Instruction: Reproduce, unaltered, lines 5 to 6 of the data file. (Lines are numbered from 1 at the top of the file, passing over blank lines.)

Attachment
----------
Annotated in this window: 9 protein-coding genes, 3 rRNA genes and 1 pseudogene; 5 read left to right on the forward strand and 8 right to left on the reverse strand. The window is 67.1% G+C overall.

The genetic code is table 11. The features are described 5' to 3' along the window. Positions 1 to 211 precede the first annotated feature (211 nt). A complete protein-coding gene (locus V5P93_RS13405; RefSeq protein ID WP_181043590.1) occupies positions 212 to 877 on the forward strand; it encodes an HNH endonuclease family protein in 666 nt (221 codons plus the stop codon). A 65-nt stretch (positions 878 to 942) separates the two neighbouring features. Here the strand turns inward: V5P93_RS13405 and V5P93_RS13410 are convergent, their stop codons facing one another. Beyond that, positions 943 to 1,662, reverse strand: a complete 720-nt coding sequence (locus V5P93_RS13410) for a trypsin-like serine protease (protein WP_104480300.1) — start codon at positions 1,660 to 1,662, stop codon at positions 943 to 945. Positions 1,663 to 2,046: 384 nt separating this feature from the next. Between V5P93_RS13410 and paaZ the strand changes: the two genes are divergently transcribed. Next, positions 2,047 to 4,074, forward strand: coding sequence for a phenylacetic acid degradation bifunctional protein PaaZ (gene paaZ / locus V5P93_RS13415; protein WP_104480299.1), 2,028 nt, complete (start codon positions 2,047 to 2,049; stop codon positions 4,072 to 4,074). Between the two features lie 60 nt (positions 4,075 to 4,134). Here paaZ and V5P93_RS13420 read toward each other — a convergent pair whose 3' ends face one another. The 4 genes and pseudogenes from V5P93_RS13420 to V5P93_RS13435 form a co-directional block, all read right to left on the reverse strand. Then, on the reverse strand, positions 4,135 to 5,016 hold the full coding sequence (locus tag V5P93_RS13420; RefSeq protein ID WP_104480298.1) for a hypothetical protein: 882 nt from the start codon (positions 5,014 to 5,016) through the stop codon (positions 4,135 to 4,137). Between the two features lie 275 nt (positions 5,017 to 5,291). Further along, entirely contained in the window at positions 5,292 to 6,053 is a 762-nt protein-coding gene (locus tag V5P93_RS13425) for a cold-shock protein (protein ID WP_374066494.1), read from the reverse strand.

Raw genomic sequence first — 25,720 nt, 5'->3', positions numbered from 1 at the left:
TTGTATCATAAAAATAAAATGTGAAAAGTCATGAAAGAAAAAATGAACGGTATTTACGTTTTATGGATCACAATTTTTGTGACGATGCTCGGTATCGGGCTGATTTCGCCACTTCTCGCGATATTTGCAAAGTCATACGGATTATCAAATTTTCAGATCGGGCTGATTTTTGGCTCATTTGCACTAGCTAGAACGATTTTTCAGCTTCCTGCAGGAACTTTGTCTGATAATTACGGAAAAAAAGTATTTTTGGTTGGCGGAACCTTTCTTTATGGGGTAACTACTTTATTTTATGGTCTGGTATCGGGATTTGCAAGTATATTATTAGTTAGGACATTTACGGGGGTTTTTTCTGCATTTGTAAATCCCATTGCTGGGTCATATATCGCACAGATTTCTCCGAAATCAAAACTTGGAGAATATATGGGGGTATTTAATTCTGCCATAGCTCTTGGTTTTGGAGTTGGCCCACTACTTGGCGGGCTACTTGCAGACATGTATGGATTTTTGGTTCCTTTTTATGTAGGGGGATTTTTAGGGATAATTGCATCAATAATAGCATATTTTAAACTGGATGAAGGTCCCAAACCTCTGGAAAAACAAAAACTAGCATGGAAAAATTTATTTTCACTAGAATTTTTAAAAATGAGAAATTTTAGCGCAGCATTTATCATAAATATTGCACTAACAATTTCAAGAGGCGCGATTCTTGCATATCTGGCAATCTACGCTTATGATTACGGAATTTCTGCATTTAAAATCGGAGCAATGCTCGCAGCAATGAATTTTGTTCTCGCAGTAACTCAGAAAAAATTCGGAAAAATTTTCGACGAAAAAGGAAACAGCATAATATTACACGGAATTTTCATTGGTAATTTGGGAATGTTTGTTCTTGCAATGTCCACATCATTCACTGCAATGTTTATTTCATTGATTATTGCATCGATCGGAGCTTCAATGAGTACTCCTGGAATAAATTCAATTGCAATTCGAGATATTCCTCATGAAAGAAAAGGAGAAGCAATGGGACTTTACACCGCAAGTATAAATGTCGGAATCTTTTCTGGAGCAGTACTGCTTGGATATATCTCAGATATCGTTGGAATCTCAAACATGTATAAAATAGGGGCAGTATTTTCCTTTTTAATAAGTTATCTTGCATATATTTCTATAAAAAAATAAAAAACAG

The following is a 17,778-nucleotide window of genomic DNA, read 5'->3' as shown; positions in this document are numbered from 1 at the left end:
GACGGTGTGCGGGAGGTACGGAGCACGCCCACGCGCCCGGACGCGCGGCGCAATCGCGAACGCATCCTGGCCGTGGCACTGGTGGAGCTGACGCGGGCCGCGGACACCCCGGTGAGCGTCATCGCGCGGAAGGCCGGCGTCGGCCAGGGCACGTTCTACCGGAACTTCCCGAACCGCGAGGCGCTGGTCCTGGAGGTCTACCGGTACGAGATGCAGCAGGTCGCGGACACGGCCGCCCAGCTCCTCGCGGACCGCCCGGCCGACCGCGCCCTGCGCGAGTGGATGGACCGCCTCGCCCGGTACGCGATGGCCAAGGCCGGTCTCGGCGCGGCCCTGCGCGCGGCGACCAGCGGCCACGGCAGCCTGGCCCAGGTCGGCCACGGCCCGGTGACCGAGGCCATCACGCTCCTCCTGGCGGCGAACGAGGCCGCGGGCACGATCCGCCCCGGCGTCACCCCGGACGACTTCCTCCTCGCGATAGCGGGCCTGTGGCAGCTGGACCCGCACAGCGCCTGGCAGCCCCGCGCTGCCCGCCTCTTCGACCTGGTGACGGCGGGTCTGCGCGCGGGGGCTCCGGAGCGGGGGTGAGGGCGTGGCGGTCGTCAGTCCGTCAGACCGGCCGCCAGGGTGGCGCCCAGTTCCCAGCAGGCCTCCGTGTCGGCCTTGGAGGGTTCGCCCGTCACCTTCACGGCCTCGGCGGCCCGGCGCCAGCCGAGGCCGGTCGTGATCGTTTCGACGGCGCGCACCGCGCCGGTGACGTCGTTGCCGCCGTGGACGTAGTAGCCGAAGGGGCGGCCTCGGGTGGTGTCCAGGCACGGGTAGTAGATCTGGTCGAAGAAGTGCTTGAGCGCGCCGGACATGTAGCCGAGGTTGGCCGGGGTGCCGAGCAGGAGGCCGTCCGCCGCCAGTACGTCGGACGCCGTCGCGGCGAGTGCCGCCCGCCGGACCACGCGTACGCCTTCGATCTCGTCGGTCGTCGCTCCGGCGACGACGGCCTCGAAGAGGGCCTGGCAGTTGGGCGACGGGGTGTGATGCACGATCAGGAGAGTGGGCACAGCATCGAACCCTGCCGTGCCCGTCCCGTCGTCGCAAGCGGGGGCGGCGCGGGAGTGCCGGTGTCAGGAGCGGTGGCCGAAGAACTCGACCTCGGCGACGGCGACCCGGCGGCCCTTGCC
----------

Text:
The following is a 17,778-nucleotide window of genomic DNA, read 5'->3' as shown; positions in this document are numbered from 1 at the left end:
GACGGTGTGCGGGAGGTACGGAGCACGCCCACGCGCCCGGACGCGCGGCGCAATCGCGAACGCATCCTGGCCGTGGCACTGGTGGAGCTGACGCGGGCCGCGGACACCCCGGTGAGCGTCATCGCGCGGAAGGCCGGCGTCGGCCAGGGCACGTTCTACCGGAACTTCCCGAACCGCGAGGCGCTGGTCCTGGAGGTCTACCGGTACGAGATGCAGCAGGTCGCGGACACGGCCGCCCAGCTCCTCGCGGACCGCCCGGCCGACCGCGCCCTGCGCGAGTGGATGGACCGCCTCGCCCGGTACGCGATGGCCAAGGCCGGTCTCGGCGCGGCCCTGCGCGCGGCGACCAGCGGCCACGGCAGCCTGGCCCAGGTCGGCCACGGCCCGGTGACCGAGGCCATCACGCTCCTCCTGGCGGCGAACGAGGCCGCGGGCACGATCCGCCCCGGCGTCACCCCGGACGACTTCCTCCTCGCGATAGCGGGCCTGTGGCAGCTGGACCCGCACAGCGCCTGGCAGCCCCGCGCTGCCCGCCTCTTCGACCTGGTGACGGCGGGTCTGCGCGCGGGGGCTCCGGAGCGGGGGTGAGGGCGTGGCGGTCGTCAGTCCGTCAGACCGGCCGCCAGGGTGGCGCCCAGTTCCCAGCAGGCCTCCGTGTCGGCCTTGGAGGGTTCGCCCGTCACCTTCACGGCCTCGGCGGCCCGGCGCCAGCCGAGGCCGGTCGTGATCGTTTCGACGGCGCGCACCGCGCCGGTGACGTCGTTGCCGCCGTGGACGTAGTAGCCGAAGGGGCGGCCTCGGGTGGTGTCCAGGCACGGGTAGTAGATCTGGTCGAAGAAGTGCTTGAGCGCGCCGGACATGTAGCCGAGGTTGGCCGGGGTGCCGAGCAGGAGGCCGTCCGCCGCCAGTACGTCGGACGCCGTCGCGGCGAGTGCCGCCCGCCGGACCACGCGTACGCCTTCGATCTCGTCGGTCGTCGCTCCGGCGACGACGGCCTCGAAGAGGGCCTGGCAGTTGGGCGACGGGGTGTGATGCACGATCAGGAGAGTGGGCACAGCATCGAACCCTGCCGTGCCCGTCCCGTCGTCGCAAGCGGGGGCGGCGCGGGAGTGCCGGTGTCAGGAGCGGTGGCCGAAGAACTCGACCTCGGCGACGGCGACCCGGCGGCCCTTGCC